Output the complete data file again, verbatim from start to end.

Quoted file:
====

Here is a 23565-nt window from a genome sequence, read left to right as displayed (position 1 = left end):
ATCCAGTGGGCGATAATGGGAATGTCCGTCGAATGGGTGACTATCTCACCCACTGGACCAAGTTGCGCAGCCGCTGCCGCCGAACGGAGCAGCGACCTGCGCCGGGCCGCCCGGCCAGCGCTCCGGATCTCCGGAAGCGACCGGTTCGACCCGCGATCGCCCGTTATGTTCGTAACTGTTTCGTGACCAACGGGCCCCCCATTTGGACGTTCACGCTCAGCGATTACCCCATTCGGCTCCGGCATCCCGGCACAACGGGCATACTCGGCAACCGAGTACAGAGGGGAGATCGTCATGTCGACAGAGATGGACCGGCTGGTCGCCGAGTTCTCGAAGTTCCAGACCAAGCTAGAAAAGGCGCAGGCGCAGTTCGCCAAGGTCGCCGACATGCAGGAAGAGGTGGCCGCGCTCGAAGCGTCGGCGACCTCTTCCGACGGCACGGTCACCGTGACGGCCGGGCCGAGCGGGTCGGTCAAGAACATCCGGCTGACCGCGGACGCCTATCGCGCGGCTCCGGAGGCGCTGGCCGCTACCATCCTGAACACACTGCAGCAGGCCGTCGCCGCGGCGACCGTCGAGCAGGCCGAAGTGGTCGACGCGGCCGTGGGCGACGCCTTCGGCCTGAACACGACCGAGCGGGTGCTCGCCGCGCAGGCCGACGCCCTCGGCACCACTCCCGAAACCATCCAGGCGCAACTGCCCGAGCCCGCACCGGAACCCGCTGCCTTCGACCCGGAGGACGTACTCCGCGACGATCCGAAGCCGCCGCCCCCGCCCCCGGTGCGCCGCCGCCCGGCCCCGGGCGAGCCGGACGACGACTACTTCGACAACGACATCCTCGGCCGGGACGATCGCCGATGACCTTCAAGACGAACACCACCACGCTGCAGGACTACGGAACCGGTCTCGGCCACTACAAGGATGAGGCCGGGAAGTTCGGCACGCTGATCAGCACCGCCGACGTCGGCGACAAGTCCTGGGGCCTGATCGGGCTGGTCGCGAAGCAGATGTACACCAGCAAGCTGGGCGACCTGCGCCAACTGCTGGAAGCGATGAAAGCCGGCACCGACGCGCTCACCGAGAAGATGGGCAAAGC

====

Here is a 23565-nt window from a genome sequence, read left to right as displayed (position 1 = left end):
ATCCAGTGGGCGATAATGGGAATGTCCGTCGAATGGGTGACTATCTCACCCACTGGACCAAGTTGCGCAGCCGCTGCCGCCGAACGGAGCAGCGACCTGCGCCGGGCCGCCCGGCCAGCGCTCCGGATCTCCGGAAGCGACCGGTTCGACCCGCGATCGCCCGTTATGTTCGTAACTGTTTCGTGACCAACGGGCCCCCCATTTGGACGTTCACGCTCAGCGATTACCCCATTCGGCTCCGGCATCCCGGCACAACGGGCATACTCGGCAACCGAGTACAGAGGGGAGATCGTCATGTCGACAGAGATGGACCGGCTGGTCGCCGAGTTCTCGAAGTTCCAGACCAAGCTAGAAAAGGCGCAGGCGCAGTTCGCCAAGGTCGCCGACATGCAGGAAGAGGTGGCCGCGCTCGAAGCGTCGGCGACCTCTTCCGACGGCACGGTCACCGTGACGGCCGGGCCGAGCGGGTCGGTCAAGAACATCCGGCTGACCGCGGACGCCTATCGCGCGGCTCCGGAGGCGCTGGCCGCTACCATCCTGAACACACTGCAGCAGGCCGTCGCCGCGGCGACCGTCGAGCAGGCCGAAGTGGTCGACGCGGCCGTGGGCGACGCCTTCGGCCTGAACACGACCGAGCGGGTGCTCGCCGCGCAGGCCGACGCCCTCGGCACCACTCCCGAAACCATCCAGGCGCAACTGCCCGAGCCCGCACCGGAACCCGCTGCCTTCGACCCGGAGGACGTACTCCGCGACGATCCGAAGCCGCCGCCCCCGCCCCCGGTGCGCCGCCGCCCGGCCCCGGGCGAGCCGGACGACGACTACTTCGACAACGACATCCTCGGCCGGGACGATCGCCGATGACCTTCAAGACGAACACCACCACGCTGCAGGACTACGGAACCGGTCTCGGCCACTACAAGGATGAGGCCGGGAAGTTCGGCACGCTGATCAGCACCGCCGACGTCGGCGACAAGTCCTGGGGCCTGATCGGGCTGGTCGCGAAGCAGATGTACACCAGCAAGCTGGGCGACCTGCGCCAACTGCTGGAAGCGATGAAAGCCGGCACCGACGCGCTCACCGAGAAGATGGGCAAAGC